Refractory Organic Polymer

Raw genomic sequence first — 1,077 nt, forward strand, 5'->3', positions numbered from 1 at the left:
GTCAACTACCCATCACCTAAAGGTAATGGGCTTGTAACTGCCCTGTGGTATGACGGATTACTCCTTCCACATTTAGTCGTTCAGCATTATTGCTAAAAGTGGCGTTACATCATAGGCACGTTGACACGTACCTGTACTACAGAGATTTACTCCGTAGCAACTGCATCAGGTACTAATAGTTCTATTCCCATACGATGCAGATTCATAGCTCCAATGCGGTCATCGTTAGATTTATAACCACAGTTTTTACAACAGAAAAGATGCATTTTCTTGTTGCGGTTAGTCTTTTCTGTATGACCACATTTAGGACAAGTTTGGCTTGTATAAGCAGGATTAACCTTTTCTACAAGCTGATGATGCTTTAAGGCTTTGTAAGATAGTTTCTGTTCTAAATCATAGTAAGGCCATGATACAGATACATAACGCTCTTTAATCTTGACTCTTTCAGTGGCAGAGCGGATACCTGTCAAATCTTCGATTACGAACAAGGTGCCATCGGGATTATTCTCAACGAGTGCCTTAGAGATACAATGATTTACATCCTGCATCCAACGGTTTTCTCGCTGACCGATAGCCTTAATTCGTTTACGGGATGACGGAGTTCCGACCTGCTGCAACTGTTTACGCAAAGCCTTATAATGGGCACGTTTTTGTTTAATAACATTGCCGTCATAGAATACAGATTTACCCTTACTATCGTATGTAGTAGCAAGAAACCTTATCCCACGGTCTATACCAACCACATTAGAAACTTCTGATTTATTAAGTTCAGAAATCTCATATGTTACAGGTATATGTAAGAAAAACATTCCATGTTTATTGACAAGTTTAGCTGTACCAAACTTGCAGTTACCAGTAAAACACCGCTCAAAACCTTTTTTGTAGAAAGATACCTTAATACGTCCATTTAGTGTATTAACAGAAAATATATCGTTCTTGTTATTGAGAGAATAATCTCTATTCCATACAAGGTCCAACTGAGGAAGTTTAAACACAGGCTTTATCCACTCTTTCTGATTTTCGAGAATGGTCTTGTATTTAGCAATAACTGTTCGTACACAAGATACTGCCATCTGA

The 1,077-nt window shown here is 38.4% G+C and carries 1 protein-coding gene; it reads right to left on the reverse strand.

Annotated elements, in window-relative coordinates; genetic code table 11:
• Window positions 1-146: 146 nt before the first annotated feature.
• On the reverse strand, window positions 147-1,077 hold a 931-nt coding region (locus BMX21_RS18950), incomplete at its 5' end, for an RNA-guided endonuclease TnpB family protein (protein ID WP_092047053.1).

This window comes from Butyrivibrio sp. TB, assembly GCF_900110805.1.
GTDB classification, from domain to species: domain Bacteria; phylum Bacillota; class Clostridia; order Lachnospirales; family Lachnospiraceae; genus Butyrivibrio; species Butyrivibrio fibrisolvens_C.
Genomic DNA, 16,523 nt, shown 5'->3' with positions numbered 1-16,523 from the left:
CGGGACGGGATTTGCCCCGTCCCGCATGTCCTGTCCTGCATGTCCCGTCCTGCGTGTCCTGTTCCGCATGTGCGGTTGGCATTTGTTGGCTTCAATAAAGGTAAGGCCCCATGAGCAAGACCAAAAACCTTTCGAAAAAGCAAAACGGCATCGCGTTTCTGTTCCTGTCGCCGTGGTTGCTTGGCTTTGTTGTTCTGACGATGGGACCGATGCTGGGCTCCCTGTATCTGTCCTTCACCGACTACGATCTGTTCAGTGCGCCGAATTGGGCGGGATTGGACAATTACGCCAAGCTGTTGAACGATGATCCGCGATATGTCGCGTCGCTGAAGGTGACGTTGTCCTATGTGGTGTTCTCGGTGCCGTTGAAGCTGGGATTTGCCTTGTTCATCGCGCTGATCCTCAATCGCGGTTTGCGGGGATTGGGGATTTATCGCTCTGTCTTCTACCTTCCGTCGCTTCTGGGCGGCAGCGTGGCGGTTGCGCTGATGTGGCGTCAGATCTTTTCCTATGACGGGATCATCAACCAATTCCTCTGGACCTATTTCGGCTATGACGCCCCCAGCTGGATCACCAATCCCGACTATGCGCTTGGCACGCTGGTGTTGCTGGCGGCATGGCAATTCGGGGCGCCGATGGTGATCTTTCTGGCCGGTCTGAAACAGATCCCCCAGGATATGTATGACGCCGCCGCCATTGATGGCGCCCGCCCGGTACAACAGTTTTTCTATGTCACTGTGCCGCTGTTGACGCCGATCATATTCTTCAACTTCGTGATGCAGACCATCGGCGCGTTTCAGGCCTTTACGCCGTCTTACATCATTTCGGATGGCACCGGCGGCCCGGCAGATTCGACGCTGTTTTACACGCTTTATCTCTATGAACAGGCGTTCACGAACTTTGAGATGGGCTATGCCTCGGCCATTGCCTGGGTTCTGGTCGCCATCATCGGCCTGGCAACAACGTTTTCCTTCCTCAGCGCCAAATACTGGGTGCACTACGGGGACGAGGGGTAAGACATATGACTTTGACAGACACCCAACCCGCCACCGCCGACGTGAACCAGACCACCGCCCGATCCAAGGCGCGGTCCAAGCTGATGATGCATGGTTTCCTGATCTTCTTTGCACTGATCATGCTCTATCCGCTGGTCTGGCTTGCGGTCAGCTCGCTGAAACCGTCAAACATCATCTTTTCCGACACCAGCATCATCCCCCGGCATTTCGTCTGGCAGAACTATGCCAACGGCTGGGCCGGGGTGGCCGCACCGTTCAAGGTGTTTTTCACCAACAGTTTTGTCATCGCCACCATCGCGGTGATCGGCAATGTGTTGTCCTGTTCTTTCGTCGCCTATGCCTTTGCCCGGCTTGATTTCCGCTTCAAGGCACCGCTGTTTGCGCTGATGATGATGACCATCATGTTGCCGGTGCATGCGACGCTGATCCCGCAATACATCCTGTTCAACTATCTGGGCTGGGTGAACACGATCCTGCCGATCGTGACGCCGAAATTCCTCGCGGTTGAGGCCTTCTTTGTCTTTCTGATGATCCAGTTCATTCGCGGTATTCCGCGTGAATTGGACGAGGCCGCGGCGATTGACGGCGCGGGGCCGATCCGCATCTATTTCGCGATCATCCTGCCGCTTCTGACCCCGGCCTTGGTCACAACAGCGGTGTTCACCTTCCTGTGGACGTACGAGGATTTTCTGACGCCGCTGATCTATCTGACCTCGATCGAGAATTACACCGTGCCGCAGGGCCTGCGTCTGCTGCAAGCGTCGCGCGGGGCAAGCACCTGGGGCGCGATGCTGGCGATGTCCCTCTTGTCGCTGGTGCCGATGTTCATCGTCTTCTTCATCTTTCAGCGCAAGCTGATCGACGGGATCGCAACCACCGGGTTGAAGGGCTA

In geochemistry, a refractory organic polymer refers to an often poorly structurally defined polymer formed through chemical transformation, for example, during diagenesis. Biological materials, such as the residues of dead organisms or the waste products of living organisms, may accumulate in sediments and form an amorphous “polymer” which may shed some easily hydrolyzed moieties and volatile elements during aging. Some examples of refractory biological organic polymers include kerogen and the humic and fulvic acids. As aging continues, less and less of the polymer is easily hydrolyzed, and the material is said to be refractory. Such polymers may also be derived from abiotically synthesized organic materials, for example, the insoluble organic material found in carbonaceous chondrite meteorites.